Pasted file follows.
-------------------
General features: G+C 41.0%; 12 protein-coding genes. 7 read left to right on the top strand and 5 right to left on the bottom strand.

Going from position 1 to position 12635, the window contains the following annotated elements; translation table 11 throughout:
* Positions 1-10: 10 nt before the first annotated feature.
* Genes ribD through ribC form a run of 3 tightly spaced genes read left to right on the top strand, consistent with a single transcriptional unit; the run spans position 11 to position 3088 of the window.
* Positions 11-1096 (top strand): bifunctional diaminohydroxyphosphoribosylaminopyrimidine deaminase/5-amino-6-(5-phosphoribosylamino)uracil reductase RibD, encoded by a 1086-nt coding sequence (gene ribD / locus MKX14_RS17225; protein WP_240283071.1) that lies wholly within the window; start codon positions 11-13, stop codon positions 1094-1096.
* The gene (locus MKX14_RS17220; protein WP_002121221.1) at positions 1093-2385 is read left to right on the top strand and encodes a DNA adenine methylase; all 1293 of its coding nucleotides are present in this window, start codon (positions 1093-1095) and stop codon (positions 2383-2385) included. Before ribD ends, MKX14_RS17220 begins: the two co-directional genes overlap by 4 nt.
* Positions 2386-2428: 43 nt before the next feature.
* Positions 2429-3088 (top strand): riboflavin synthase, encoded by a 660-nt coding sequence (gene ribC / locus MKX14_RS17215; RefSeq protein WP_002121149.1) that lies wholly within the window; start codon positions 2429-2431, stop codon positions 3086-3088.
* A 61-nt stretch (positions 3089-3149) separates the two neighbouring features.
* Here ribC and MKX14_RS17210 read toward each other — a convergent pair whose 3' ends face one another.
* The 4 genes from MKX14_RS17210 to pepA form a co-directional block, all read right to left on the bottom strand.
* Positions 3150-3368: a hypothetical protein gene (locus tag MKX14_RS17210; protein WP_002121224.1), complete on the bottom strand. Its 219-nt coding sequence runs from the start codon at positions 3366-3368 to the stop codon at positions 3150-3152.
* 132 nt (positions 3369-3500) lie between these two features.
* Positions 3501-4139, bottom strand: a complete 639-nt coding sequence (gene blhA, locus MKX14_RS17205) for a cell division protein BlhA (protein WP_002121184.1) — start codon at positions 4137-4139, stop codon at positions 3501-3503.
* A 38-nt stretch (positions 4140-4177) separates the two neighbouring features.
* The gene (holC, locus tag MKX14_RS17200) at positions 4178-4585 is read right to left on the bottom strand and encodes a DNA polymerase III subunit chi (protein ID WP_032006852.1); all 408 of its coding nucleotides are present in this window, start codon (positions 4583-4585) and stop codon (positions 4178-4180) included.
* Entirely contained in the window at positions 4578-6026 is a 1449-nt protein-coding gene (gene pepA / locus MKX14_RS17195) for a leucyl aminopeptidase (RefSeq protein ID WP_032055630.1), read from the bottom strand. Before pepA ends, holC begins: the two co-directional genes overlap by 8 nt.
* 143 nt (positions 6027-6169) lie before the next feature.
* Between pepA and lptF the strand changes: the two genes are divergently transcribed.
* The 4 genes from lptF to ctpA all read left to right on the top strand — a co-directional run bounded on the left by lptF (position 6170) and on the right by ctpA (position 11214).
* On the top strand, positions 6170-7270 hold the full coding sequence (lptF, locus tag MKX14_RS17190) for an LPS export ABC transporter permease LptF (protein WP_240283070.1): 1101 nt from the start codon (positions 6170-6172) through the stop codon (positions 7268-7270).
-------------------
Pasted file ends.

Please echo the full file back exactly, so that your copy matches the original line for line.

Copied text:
General features: G+C 41.0%; 12 protein-coding genes. 7 read left to right on the top strand and 5 right to left on the bottom strand.

Going from position 1 to position 12635, the window contains the following annotated elements; translation table 11 throughout:
* Positions 1-10: 10 nt before the first annotated feature.
* Genes ribD through ribC form a run of 3 tightly spaced genes read left to right on the top strand, consistent with a single transcriptional unit; the run spans position 11 to position 3088 of the window.
* Positions 11-1096 (top strand): bifunctional diaminohydroxyphosphoribosylaminopyrimidine deaminase/5-amino-6-(5-phosphoribosylamino)uracil reductase RibD, encoded by a 1086-nt coding sequence (gene ribD / locus MKX14_RS17225; protein WP_240283071.1) that lies wholly within the window; start codon positions 11-13, stop codon positions 1094-1096.
* The gene (locus MKX14_RS17220; protein WP_002121221.1) at positions 1093-2385 is read left to right on the top strand and encodes a DNA adenine methylase; all 1293 of its coding nucleotides are present in this window, start codon (positions 1093-1095) and stop codon (positions 2383-2385) included. Before ribD ends, MKX14_RS17220 begins: the two co-directional genes overlap by 4 nt.
* Positions 2386-2428: 43 nt before the next feature.
* Positions 2429-3088 (top strand): riboflavin synthase, encoded by a 660-nt coding sequence (gene ribC / locus MKX14_RS17215; RefSeq protein WP_002121149.1) that lies wholly within the window; start codon positions 2429-2431, stop codon positions 3086-3088.
* A 61-nt stretch (positions 3089-3149) separates the two neighbouring features.
* Here ribC and MKX14_RS17210 read toward each other — a convergent pair whose 3' ends face one another.
* The 4 genes from MKX14_RS17210 to pepA form a co-directional block, all read right to left on the bottom strand.
* Positions 3150-3368: a hypothetical protein gene (locus tag MKX14_RS17210; protein WP_002121224.1), complete on the bottom strand. Its 219-nt coding sequence runs from the start codon at positions 3366-3368 to the stop codon at positions 3150-3152.
* 132 nt (positions 3369-3500) lie between these two features.
* Positions 3501-4139, bottom strand: a complete 639-nt coding sequence (gene blhA, locus MKX14_RS17205) for a cell division protein BlhA (protein WP_002121184.1) — start codon at positions 4137-4139, stop codon at positions 3501-3503.
* A 38-nt stretch (positions 4140-4177) separates the two neighbouring features.
* The gene (holC, locus tag MKX14_RS17200) at positions 4178-4585 is read right to left on the bottom strand and encodes a DNA polymerase III subunit chi (protein ID WP_032006852.1); all 408 of its coding nucleotides are present in this window, start codon (positions 4583-4585) and stop codon (positions 4178-4180) included.
* Entirely contained in the window at positions 4578-6026 is a 1449-nt protein-coding gene (gene pepA / locus MKX14_RS17195) for a leucyl aminopeptidase (RefSeq protein ID WP_032055630.1), read from the bottom strand. Before pepA ends, holC begins: the two co-directional genes overlap by 8 nt.
* 143 nt (positions 6027-6169) lie before the next feature.
* Between pepA and lptF the strand changes: the two genes are divergently transcribed.
* The 4 genes from lptF to ctpA all read left to right on the top strand — a co-directional run bounded on the left by lptF (position 6170) and on the right by ctpA (position 11214).
* On the top strand, positions 6170-7270 hold the full coding sequence (lptF, locus tag MKX14_RS17190) for an LPS export ABC transporter permease LptF (protein WP_240283070.1): 1101 nt from the start codon (positions 6170-6172) through the stop codon (positions 7268-7270).